A contemporary urban palace by Euroboden and
Architecturally unique condominiums and townhouses by David Chipperfield at Munich's Herzogpark
He is the architect of our time. After an era in which formal experiments and symbolic architectures drew attention to themselves, David Chipperfield's buildings, with their calm, rational elegance and confident presence, make statements of clarity – an approach that resonates with our times like no other. In many cases – and not only with his design's for the Neues Museum in Berlin – Chipperfield has demonstrated a remarkable sensitivity when it comes to dealing with historically significant building stock.
Count Maximilian von Montgelas had the Herzogpark built at the beginning of the 19th century, not far from Munich's green lungs along the banks of the Isar river and the English Garden. As a result, one of the city's most prestigious residential areas developed at the fringes of the elongated park, becoming home to such figures as Thomas Mann in the early 20th century. He was followed by intellectuals and industrialists – including Erich Kästner, Wilhelm Conrad Röntgen and Rudolf Diesel.
Today, this upper middle-class neighbourhood around the park is characterised by the rare dichotomy of being simultaneously close to nature and the city. An unobstructed view of venerable stands of trees and an easily accessible urban infrastructure are typical of this exclusive location. In addition to upscale shops and cafés, you can also find all that you need to run your everyday errands within a few minutes' walk. A stroll of less than ten-minutes takes you to urban Lehel or the English Garden.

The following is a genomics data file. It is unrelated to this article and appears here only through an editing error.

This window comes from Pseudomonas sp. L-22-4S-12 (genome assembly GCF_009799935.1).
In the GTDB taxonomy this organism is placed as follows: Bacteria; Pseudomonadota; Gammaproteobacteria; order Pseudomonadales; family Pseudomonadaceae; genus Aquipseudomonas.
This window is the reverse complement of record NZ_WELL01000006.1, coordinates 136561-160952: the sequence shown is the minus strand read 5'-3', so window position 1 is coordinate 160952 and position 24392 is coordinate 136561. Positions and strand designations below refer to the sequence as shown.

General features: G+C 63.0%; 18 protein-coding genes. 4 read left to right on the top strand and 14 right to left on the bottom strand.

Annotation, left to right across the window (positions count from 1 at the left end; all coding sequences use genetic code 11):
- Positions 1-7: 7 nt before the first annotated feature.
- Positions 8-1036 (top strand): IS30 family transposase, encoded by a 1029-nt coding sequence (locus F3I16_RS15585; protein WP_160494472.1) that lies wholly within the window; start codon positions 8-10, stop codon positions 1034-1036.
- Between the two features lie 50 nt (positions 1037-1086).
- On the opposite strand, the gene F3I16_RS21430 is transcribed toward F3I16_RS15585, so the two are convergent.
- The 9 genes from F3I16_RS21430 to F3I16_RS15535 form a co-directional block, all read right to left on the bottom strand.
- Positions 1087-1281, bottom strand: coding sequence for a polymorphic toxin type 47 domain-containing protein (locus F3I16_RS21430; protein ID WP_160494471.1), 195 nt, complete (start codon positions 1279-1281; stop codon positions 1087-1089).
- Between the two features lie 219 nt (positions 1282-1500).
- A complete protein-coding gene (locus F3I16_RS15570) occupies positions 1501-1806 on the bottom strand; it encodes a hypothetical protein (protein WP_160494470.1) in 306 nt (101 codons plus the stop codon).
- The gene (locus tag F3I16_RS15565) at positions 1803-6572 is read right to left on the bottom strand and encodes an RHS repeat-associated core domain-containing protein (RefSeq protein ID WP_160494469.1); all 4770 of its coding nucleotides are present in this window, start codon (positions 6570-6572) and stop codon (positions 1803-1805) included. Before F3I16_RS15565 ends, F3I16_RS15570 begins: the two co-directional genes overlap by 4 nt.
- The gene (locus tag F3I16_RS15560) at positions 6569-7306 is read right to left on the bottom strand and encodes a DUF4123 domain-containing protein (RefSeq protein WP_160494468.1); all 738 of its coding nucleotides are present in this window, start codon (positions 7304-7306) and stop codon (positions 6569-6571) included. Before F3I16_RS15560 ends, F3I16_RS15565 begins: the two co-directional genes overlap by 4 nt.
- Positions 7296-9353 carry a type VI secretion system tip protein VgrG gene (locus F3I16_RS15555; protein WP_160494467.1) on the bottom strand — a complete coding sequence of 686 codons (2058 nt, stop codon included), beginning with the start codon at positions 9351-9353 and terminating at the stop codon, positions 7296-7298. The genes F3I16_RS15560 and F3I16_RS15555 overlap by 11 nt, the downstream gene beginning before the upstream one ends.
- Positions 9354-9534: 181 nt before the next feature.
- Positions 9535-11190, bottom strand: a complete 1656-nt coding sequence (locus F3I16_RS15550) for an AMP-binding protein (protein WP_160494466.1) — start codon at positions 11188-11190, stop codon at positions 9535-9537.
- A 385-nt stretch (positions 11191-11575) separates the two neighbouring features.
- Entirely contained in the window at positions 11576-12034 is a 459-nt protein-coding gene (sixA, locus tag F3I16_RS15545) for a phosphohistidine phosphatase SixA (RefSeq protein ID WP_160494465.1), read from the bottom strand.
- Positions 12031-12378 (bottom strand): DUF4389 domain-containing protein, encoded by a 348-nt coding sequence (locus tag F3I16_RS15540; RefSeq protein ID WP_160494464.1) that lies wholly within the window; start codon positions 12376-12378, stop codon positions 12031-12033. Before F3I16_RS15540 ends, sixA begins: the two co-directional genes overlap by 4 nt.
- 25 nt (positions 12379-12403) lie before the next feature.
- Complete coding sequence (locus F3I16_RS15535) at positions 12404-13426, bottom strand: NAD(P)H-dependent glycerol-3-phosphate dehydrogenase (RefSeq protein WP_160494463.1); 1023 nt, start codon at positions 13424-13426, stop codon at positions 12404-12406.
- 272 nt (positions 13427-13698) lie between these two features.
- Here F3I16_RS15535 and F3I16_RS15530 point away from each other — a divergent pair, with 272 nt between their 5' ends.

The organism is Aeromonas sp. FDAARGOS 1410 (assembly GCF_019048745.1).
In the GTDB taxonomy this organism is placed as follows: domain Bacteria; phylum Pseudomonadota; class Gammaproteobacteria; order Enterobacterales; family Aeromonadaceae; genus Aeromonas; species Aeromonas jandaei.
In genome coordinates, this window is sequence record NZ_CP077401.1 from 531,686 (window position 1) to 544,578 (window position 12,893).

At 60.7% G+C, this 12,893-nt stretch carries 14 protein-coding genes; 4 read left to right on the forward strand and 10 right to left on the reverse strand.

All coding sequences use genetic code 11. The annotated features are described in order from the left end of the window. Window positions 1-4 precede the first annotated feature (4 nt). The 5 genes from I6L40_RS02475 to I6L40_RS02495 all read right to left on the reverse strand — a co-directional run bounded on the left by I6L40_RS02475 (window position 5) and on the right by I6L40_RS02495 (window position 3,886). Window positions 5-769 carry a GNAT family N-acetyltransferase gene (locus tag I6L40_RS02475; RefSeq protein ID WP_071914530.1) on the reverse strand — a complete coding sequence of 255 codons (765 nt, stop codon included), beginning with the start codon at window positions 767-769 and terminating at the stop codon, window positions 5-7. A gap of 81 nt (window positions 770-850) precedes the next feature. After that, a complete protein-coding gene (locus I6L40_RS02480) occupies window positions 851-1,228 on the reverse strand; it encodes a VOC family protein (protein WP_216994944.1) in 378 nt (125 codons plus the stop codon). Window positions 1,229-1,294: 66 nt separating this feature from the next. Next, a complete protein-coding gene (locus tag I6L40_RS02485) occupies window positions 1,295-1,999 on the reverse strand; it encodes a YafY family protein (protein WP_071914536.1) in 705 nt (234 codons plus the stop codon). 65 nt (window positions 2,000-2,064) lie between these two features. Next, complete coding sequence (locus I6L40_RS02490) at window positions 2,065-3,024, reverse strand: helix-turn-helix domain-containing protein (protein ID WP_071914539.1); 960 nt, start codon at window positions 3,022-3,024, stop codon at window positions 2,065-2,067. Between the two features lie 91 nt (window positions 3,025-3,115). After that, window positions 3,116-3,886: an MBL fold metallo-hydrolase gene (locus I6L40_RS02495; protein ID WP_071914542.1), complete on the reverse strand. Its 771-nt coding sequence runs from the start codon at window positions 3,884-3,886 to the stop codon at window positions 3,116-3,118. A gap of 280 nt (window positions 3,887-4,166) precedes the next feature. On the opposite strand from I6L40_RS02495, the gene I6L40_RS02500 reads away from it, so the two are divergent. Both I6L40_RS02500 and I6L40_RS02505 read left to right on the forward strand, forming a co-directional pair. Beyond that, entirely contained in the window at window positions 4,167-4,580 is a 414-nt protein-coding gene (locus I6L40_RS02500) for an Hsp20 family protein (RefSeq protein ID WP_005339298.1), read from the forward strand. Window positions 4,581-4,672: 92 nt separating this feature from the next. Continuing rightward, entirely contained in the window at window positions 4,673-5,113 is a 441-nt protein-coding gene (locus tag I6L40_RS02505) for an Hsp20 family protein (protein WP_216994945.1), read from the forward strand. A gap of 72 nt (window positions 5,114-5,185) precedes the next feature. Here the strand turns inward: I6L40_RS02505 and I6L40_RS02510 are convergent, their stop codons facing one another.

The design of the building takes up and reinterprets the historical typologies of its surroundings. The historic Munich Stadtpalais ('City Palace'), already speaking a proportional and material architectural language inspired by its surroundings, finds its contemporary counterpart here. Like its neighbours, this new build stands in the centre of its property lot surrounded on all sides by a private garden. In contrast to the historical buildings, this contemporary 'city palace' houses diverse residential units that traverse the building's entire area: spacious flats as well as two three-storey townhouses with their own gardens – like two small villas within a larger one.
The qualities of the interiors here are spectacular. An extraordinarily spacious, two-storey entrance hall captivates with a clear, reduced design language that finds correspondence in the harmony of its choice materials. All apartments open outwards in three directions and offer a central living room and two loggias, one of which faces the park and the other the house's garden. Floor-to-ceiling gullwing doors that open flush with their embrasures create seamless connections between rooms and permit extended visual axes. Along these perspectives, as well as through the large windows and via loggias that can be opened up completely thanks to accordion-folding doors, view of the lushly green nearby parkland becomes an integral part of your experience of home.
In line with the concept of the upper middle-class salon, each apartment has an open fireplace in the central living area. High-quality material composition with wide timber floorboards of oiled oak and natural Pietra dei Medici stone characterises the apartments' overall picture and offers a harmonious addition to the ever-present green of the park and gardens.
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